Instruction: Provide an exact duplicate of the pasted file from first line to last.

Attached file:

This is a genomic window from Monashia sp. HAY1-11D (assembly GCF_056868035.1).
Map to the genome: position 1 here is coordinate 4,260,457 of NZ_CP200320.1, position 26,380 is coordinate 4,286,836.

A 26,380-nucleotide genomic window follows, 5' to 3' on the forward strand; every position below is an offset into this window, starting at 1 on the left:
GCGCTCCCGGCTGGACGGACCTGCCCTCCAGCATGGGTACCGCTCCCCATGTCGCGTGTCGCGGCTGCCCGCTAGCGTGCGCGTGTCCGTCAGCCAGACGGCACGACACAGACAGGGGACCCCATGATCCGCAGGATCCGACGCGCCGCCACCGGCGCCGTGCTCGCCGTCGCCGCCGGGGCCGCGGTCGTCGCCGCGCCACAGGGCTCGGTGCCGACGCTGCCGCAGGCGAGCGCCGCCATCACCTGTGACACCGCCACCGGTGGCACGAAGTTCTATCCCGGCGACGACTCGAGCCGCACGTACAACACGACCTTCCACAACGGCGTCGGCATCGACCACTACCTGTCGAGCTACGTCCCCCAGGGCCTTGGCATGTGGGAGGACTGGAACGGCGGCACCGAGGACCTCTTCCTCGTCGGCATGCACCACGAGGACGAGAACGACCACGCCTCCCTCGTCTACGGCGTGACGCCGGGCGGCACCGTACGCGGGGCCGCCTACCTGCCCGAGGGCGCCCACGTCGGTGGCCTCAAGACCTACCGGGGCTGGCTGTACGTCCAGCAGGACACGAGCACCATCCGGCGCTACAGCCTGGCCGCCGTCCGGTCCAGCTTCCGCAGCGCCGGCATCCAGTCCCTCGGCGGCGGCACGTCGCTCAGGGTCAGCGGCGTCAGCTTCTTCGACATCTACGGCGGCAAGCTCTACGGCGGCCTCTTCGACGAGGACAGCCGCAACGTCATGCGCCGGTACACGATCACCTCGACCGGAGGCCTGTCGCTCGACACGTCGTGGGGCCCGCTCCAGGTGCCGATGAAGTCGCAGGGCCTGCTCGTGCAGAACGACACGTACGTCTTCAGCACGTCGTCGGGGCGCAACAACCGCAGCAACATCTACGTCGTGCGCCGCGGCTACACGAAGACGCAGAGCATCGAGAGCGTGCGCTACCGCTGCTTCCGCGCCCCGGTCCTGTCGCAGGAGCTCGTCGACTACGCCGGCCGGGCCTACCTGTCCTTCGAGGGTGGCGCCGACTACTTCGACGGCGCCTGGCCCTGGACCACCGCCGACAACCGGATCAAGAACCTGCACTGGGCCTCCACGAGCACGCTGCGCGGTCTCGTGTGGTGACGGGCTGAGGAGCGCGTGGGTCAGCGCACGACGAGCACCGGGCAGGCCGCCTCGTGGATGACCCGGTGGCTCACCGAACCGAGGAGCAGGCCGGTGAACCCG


This is a genomic window from Monashia sp. HAY1-11D (assembly GCF_056868035.1).
Map to the genome: position 1 here is coordinate 4,260,457 of NZ_CP200320.1, position 26,380 is coordinate 4,286,836.

A 26,380-nucleotide genomic window follows, 5' to 3' on the forward strand; every position below is an offset into this window, starting at 1 on the left:
GCGCTCCCGGCTGGACGGACCTGCCCTCCAGCATGGGTACCGCTCCCCATGTCGCGTGTCGCGGCTGCCCGCTAGCGTGCGCGTGTCCGTCAGCCAGACGGCACGACACAGACAGGGGACCCCATGATCCGCAGGATCCGACGCGCCGCCACCGGCGCCGTGCTCGCCGTCGCCGCCGGGGCCGCGGTCGTCGCCGCGCCACAGGGCTCGGTGCCGACGCTGCCGCAGGCGAGCGCCGCCATCACCTGTGACACCGCCACCGGTGGCACGAAGTTCTATCCCGGCGACGACTCGAGCCGCACGTACAACACGACCTTCCACAACGGCGTCGGCATCGACCACTACCTGTCGAGCTACGTCCCCCAGGGCCTTGGCATGTGGGAGGACTGGAACGGCGGCACCGAGGACCTCTTCCTCGTCGGCATGCACCACGAGGACGAGAACGACCACGCCTCCCTCGTCTACGGCGTGACGCCGGGCGGCACCGTACGCGGGGCCGCCTACCTGCCCGAGGGCGCCCACGTCGGTGGCCTCAAGACCTACCGGGGCTGGCTGTACGTCCAGCAGGACACGAGCACCATCCGGCGCTACAGCCTGGCCGCCGTCCGGTCCAGCTTCCGCAGCGCCGGCATCCAGTCCCTCGGCGGCGGCACGTCGCTCAGGGTCAGCGGCGTCAGCTTCTTCGACATCTACGGCGGCAAGCTCTACGGCGGCCTCTTCGACGAGGACAGCCGCAACGTCATGCGCCGGTACACGATCACCTCGACCGGAGGCCTGTCGCTCGACACGTCGTGGGGCCCGCTCCAGGTGCCGATGAAGTCGCAGGGCCTGCTCGTGCAGAACGACACGTACGTCTTCAGCACGTCGTCGGGGCGCAACAACCGCAGCAACATCTACGTCGTGCGCCGCGGCTACACGAAGACGCAGAGCATCGAGAGCGTGCGCTACCGCTGCTTCCGCGCCCCGGTCCTGTCGCAGGAGCTCGTCGACTACGCCGGCCGGGCCTACCTGTCCTTCGAGGGTGGCGCCGACTACTTCGACGGCGCCTGGCCCTGGACCACCGCCGACAACCGGATCAAGAACCTGCACTGGGCCTCCACGAGCACGCTGCGCGGTCTCGTGTGGTGACGGGCTGAGGAGCGCGTGGGTCAGCGCACGACGAGCACCGGGCAGGCCGCCTCGTGGATGACCCGGTGGCTCACCGAACCGAGGAGCAGGCCGGTGAACCCG